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Sunday, November 21, 2010

Britain: Paying the cost of greedy firms

This piece of mine appears in the Sunday Express.

DID you think Britain was an expensive enough country to live in?

If so, I’m afraid I’ve got some bad news for you. Over the next few weeks things are going to get a whole lot worse… Take energy prices. On December 1, Scottish and Southern Energy, Britain’s second biggest supplier, is raising gas prices by 9.4 per cent. Ten days later British Gas is putting up its gas and electricity rates by seven per cent. Household bills will go even higher from January 1 as VAT rises to 20 per cent. Just what we need to get the New Year off to a good start.

Whenever they raise their prices, energy firms trot out the line that its very poorest customers will receive “extra help” but what about the millions of hard-working Britons who, while not actually living in poverty, can in no sense be regarded as being well-off and will be hit hard by the planned increases? Then there’s train fares. Britain’s railways are already the most expensive in Europe and fares will rise again by as much as 10.8 per cent on some commuter routes from January.

Everywhere we look, prices of things we can’t really do without are rising at far higher than the official 3.2 per cent rate of inflation. Food prices rose by more than five per cent in September, four times the Eurozone average. Petrol prices rose by 2.1 per cent a litre between September and October, while the average price of diesel has risen to £1.23 a litre, its highest this year. The rise in global cotton prices also means dearer clothes. Retailer Next has warned prices are likely to go up by eight per cent in the coming months.

Such above-inflation increases in essentials would be bad news at the best of times but they are coming at a time when the Government is trying to make us accept below-inflation wage increases… if we’re lucky to get any wage rise at all.

THE Prime Minister has so far been successful in persuading people that sacrifices must be made if the state of our public finances is to be improved. Until now, Britain has avoided the large public demonstrations that countries such as France and Greece have seen in reaction to austerity programmes but unless the Government acts to reduce price increases of essentials, this goodwill could soon evaporate. Far from being a helpless bystander, there’s much the Government could do to alleviate the situation. Regarding the railways and the utilities, the best solution would be to bring them back into public ownership. With no shareholder dividends to be paid, prices could be reduced to the European average, bringing relief to long-suffering commuters.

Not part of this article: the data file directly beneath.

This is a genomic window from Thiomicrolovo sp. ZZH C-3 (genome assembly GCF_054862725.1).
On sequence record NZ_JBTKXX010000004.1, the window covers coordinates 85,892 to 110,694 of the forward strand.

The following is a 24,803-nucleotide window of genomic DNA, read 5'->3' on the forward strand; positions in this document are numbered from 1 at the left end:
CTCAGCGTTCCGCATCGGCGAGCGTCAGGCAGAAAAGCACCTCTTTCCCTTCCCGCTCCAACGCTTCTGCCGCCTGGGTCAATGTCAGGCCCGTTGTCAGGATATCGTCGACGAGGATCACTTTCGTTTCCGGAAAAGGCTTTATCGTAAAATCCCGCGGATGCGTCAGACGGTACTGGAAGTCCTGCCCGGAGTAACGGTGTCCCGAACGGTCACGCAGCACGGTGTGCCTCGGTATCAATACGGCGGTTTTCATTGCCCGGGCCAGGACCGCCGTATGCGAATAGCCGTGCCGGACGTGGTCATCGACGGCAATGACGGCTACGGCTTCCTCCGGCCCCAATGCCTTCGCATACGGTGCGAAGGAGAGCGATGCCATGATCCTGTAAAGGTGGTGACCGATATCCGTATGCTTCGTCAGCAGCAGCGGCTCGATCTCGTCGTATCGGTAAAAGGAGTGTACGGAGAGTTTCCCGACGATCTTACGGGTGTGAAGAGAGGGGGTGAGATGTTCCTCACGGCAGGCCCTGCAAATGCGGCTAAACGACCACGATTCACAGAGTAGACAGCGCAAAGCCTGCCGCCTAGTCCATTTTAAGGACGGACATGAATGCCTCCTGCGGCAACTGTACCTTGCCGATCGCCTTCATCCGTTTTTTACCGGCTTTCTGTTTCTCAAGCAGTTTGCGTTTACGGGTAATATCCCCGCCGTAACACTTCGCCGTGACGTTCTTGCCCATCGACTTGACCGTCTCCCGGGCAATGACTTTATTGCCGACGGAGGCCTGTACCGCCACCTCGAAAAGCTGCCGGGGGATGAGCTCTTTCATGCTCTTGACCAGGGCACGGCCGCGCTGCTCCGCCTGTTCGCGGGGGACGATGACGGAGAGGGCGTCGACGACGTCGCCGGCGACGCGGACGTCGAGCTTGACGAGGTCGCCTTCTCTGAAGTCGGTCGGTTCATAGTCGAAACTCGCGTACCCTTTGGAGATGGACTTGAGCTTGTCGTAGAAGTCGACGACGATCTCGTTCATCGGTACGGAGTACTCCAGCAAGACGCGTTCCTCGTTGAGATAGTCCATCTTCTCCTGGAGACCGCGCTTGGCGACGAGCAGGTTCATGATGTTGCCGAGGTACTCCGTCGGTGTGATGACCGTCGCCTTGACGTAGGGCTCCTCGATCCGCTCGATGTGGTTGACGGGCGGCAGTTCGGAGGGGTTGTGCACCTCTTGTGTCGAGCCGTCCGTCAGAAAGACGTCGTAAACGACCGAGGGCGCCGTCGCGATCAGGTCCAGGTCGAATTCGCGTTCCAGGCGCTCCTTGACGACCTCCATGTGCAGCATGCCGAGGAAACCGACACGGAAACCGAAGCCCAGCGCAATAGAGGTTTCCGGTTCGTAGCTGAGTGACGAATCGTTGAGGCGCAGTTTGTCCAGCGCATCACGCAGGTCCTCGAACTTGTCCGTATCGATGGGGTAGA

In Belgium, where railways are still owned by the state, fares are up to 20 times cheaper than in Britain. At weekends, prices actually drop by 50 per cent, making it easier for friends and families to visit each other. Railways are a natural monopoly and it is much better for consumers if they are in public ownership. If renationalisation does not appeal to David Cameron, then he has other options. The Government could order utility and train firms not to increase their prices above inflation.

Regarding petrol prices, fuel tax could and should be cut. In recent years it has risen at more than double the average rise in 10 European countries and is due to go up again in January. There’s also still time for Chancellor Osborne to postpone his planned VAT rise, too. The Government could also take a leaf out of the book of a previous Conservative government and re-establish the Prices Commission.

The original commission was set up by Edward Heath’s government in 1973 as part of its anti-inflationary strategy. It was continued when Labour came to power in 1974 and achieved success in keeping rises down.

A new commission would have the power to investigate planned increases in basic commodities and if held to be unjustified, could order firms to scrap planned rises.

Such a case would clearly apply to the recently announced hikes in energy prices. Just a few days after British Gas unveiled its seven per cent rise in gas and electricity tariffs, we learnt that the operating profits of Centrica, its parent company, were likely to exceed £2.2billion for 2010.

Meanwhile, SSE is paying its shareholders a half-year dividend of £452million, up 6.7 per cent on last year. In 2008, Britain saw the highest energy price rises in Europe, more than four times higher than the average. OUR privatised utility companies are putting the interests of their shareholders before those of their customers. They operate as an effective cartel, raising prices in tandem when wholesale prices rise but being reluctant to cut them when they fall. After the latest unjustified hikes, coming just before the festive season and the onset of winter, it is time for British consumers to say enough is enough.

The Government has asked us to tighten our belts and accept the new age of austerity but it can’t expect us to sit back while the price of things we can’t do without is allowed to go through the roof.

Over to you, Mr Cameron.

1 comment:

jock mctrousers said...

" special help for their poorest customers" ? Pull the other one. What does that mean? Meters? Which charge the poorest far more for their electricity than anyone else.